Objective: Osteoporosis has previously been reported to be twice as common in patients with RA as in controls, but these studies predate the introduction of aggressive management of RA. The aim of this study was to evaluate the prevalence and clinical predictors of osteoporosis in RA in a contemporary cohort and to develop a clinical tool for the identification of patients at risk.
Methods: The prevalence of osteoporosis was related to clinical and demographic variables in 304 consecutive RA patients undergoing DXA at a single centre between 2009 and 2010 and compared with the frequency of osteoporosis in a population-based cohort of 903 subjects.
Results: The RA cohort was predominantly female (81.9%), with an average age of 63.5 years (s.d. 11.8) and a disease duration of 9.6 years (s.d. 10.2). Osteoporosis was present in 91 (29.9%) patients at either the spine or total hip compared with 157/903 (17.4%) of age- and gender-matched controls. In RA patients, osteoporosis was associated with female gender (P = 0.002), age (P < 0.001), time since menopause (P < 0.001), BMI (P < 0.001), ESR (P = 0.006), Larsen score (P = 0.011) and co-morbidities (P = 0.020), but logistic regression analysis showed that only age and BMI were independent predictors. A predictive tool based on age and BMI was developed that had 91.4% sensitivity for the detection of osteoporosis in an independent RA population.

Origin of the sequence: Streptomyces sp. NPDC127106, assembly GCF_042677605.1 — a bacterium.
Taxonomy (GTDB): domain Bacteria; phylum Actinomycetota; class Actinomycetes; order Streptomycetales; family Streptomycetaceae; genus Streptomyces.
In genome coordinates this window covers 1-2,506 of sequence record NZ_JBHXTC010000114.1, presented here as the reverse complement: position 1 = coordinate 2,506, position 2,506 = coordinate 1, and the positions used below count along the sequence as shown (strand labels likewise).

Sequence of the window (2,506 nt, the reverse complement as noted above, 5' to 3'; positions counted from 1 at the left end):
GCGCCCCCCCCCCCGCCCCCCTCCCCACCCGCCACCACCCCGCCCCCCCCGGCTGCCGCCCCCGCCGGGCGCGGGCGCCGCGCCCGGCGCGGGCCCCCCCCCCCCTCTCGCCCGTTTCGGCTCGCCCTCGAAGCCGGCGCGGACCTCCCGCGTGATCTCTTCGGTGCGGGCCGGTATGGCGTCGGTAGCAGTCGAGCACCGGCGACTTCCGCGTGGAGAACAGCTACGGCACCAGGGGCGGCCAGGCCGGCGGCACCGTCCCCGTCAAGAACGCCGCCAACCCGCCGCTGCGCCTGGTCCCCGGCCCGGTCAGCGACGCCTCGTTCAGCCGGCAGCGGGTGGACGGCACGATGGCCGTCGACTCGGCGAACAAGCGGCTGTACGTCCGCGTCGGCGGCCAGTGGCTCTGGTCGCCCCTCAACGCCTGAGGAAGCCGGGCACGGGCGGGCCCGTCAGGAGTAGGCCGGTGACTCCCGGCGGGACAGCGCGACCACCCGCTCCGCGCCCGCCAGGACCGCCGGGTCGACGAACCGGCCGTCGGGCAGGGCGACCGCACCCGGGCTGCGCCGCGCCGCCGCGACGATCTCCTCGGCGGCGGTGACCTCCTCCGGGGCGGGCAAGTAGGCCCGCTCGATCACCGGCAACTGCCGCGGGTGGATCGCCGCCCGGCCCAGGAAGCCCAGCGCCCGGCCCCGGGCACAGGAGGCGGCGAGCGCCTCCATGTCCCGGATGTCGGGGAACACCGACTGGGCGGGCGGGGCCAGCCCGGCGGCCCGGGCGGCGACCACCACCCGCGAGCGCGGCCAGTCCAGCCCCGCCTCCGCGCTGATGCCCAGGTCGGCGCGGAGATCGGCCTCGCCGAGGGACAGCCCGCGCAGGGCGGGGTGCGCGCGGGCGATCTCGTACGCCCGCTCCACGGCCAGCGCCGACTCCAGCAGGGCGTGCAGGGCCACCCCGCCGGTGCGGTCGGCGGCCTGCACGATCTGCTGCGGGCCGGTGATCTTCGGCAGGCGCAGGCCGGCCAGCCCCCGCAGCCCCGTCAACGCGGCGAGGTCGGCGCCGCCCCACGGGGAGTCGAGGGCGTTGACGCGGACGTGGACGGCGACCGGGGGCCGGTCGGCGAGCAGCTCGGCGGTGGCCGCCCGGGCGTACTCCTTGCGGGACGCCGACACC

Conclusion: The prevalence of osteoporosis in RA remains high in the modern era despite aggressive management and the use of biologic therapy. Most RA patients with osteoporosis can be identified by a simple algorithm taking age and BMI into account.
Keywords: bone mineral density; osteoporosis; rheumatoid arthritis; risk factors of osteoporosis.
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